Great Performances at the Met: Dialogues des Carmélites
Premieres nationwide Sunday, September 1 at 12 p.m. on PBS (check local listings)
Season 13 of Great Performances at the Met comes to a close Sunday, September 1 at 12 p.m. on PBS (check local listings) with Poulenc’s classic Dialogues des Carmélites. Metropolitan Opera Music Director Yannick Nézet-Séguin conducts this devastating story of faith and martyrdom starring Isabel Leonard in the touching role of Blanche de la Force alongside Adrianne Pieczonka as Madame Lidoine, Erin Morley as Sister Constance, Karen Cargill as Mother Marie and Karita Mattila, returning to the Met as Madame de Croissy, the prioress of the monastery.
John Dexter’s production is set in Paris, April 1789, as the first signs of the French Revolution begin to shake the country. After being held up by a mob, the fearful and nervous Blanche returns home to explain the incident to her father, the Marquis de la Force, and brother Chevalier de la Force, declaring that she has made up her mind to become a nun. Weeks later, Blanche is interviewed by the ailing prioress Madame de Croissy, who makes it clear to Blanche that the Carmelite convent is a house of prayer, not a refuge from the impending war. Later, Blanche befriends Sister Constance, who shocks Blanche by telling her that she knows they will both die young.
Following the agonizing death of Madame de Croissy, Madame Lidoine is appointed the new prioress of the convent. While she is addressing the convent, Blanche’s brother Chevalier arrives, urging Blanche to return home to their father who is about to flee the country. She rejects her brother’s advice, stating that her duty is to her sisters. Following a final mass, an angry crowd approaches the convent and commissioners inform the sisters that they have been expelled. In the devastated chapel, the sisters decide by a unanimous vote to take a vow of martyrdom, causing a fearful Blanche to run away. As the revolution rages on, Blanche must choose between living a life in constant fear of the revolution or joining her sisters in their vow. Renée Fleming hosts.
Watch Poulenc’s classic starring Isabel Leonard and Karita Mattila. Yannick Nézet-Séguin conducts.
Watch John Dexter’s production of the Poulenc classic about the power of faith, starring Isabel Leonard as Blanche and Karita Mattila as the Prioress. Yannick Nézet-Séguin conducts.
- Isabel Leonard – Blanche de la Force
- Karita Mattila – Madame de Croissy
- Adrianne Pieczonka – Madame Lidoine
- Karen Cargill – Mother Marie
- Erin Morley – Sister Constance
- David Portillo – Chevalier de la Force
- Jean-François Lapointe – Marquis de la Force
- Yannick Nézet-Séguin – conductor
- Renée Fleming – host
Run time: 3 hours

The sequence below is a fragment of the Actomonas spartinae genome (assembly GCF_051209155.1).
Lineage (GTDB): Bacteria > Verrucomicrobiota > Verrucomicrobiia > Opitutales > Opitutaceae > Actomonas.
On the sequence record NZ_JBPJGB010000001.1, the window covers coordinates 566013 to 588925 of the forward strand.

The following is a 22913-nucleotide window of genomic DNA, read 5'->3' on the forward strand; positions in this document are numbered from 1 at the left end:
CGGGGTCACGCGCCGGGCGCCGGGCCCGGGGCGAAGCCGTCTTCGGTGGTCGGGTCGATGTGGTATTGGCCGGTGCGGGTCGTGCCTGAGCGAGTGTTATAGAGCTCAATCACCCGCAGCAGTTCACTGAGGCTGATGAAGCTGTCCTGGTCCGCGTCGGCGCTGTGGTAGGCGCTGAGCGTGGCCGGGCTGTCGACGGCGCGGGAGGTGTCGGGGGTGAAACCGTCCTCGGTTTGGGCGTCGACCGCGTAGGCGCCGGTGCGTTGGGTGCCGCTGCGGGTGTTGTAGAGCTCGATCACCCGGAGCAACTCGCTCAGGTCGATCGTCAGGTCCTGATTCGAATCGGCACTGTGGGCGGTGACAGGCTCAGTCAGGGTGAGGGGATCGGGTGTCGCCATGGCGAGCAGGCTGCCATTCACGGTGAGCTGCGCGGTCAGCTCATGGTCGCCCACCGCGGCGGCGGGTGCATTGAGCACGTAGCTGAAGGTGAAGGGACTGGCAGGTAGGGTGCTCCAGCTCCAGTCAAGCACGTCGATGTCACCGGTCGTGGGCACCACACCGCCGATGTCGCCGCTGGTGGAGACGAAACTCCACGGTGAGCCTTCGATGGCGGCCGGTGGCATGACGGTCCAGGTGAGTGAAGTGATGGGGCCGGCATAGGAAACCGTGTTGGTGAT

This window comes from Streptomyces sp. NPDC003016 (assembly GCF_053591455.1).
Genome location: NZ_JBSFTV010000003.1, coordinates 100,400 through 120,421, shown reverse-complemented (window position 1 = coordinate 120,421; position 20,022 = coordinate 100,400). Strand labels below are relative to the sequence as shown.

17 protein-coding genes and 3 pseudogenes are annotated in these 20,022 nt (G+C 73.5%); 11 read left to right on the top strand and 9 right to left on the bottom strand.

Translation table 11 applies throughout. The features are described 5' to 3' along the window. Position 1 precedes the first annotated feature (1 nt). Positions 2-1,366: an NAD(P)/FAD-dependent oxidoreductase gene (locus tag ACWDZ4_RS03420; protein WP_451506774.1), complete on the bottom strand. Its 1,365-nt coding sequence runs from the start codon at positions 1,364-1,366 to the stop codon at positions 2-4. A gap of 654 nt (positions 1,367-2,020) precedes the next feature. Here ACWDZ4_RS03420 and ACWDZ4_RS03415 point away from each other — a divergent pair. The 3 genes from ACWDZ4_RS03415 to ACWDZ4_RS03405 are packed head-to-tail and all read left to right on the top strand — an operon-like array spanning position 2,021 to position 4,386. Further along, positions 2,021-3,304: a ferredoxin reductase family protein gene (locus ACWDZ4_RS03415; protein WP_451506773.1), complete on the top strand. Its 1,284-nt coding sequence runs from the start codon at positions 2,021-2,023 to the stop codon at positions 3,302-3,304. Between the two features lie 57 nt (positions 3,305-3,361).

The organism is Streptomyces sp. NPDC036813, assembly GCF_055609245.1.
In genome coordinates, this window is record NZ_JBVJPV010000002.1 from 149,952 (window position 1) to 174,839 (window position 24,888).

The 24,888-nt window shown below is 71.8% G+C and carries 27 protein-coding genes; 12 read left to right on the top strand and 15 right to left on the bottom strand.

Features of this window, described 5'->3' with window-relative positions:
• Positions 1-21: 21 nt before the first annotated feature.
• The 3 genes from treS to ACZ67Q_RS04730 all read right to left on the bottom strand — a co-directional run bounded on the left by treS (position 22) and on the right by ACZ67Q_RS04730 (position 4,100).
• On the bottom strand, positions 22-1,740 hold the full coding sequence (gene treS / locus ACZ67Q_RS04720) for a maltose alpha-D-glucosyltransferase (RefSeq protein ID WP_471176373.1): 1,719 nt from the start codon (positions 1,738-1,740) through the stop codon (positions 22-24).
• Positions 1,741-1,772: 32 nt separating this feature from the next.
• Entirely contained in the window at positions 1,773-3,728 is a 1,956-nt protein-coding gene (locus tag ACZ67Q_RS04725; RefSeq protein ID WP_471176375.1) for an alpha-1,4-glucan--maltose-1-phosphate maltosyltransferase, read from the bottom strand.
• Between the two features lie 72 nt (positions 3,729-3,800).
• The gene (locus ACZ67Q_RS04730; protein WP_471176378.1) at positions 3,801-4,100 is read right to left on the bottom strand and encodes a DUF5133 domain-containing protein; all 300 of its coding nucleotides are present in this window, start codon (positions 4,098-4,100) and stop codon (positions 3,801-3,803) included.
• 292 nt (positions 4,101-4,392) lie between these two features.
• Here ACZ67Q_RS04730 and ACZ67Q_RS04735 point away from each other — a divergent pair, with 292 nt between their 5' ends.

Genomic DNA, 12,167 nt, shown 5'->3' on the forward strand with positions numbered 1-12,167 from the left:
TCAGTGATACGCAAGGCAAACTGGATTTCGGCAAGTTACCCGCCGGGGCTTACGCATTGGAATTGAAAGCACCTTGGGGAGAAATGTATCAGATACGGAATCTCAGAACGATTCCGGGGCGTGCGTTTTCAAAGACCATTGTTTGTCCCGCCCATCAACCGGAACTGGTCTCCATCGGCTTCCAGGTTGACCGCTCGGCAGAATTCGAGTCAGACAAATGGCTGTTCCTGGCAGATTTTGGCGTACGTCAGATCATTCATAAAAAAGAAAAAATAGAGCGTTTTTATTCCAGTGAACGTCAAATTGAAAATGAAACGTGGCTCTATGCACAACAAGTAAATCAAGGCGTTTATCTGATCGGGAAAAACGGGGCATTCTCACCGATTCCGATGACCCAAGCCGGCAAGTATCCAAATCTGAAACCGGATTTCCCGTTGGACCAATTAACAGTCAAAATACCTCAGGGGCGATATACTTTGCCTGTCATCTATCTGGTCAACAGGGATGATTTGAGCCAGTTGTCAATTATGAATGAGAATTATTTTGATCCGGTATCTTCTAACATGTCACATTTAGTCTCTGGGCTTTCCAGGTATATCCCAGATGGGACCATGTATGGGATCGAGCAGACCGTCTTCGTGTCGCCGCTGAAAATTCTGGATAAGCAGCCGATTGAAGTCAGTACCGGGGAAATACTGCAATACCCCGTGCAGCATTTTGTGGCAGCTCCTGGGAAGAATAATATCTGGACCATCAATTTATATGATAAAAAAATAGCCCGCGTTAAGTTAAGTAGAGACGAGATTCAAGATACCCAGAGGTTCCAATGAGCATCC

- John Dexter – Production
- David Reppa – Set Designer
- Jane Greenwood – Costume Designer
- Gil Wechsler – Lighting Designer
For the Met, Gary Halvorson directs the telecast. David Frost is Music Producer. Mia Bongiovanni and Elena Park are Supervising Producers, and Louisa Briccetti and Victoria Warivonchik are Producers. Peter Gelb is Executive Producer. For Great Performances, Bill O’Donnell is Series Producer; David Horn is Executive Producer.
Corporate support for Great Performances at the Met is provided by Toll Brothers, America’s luxury home builder®. Major funding for the Met Opera presentation is provided by the National Endowment for the Arts. This Great Performances presentation is funded by the Anna-Maria and Stephen Kellen Arts Fund, The Philip and Janice Levin Foundation and public television viewers.
Great Performances at the Met is a presentation of THIRTEEN Productions LLC for WNET, bringing the best of the Metropolitan Opera into the homes of classical music fans across the United States.
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About The Met
Under the leadership of General Manager Peter Gelb and Music Director Yannick Nézet-Séguin, The Metropolitan Opera is one of America’s leading performing arts organizations and a vibrant home for the world’s most creative and talented artists, including singers, conductors, composers, orchestra musicians, stage directors, designers, visual artists, choreographers, and dancers. The company presents more than 200 performances each season of a wide variety of operas, ranging from early masterpieces to contemporary works. In recent years, the Met has launched many initiatives designed to make opera more accessible, most prominently the Live in HD series of cinema transmissions, which dramatically expands the Met audience by allowing select performances to be seen in more than 2,200 theaters in more than 70 countries around the world.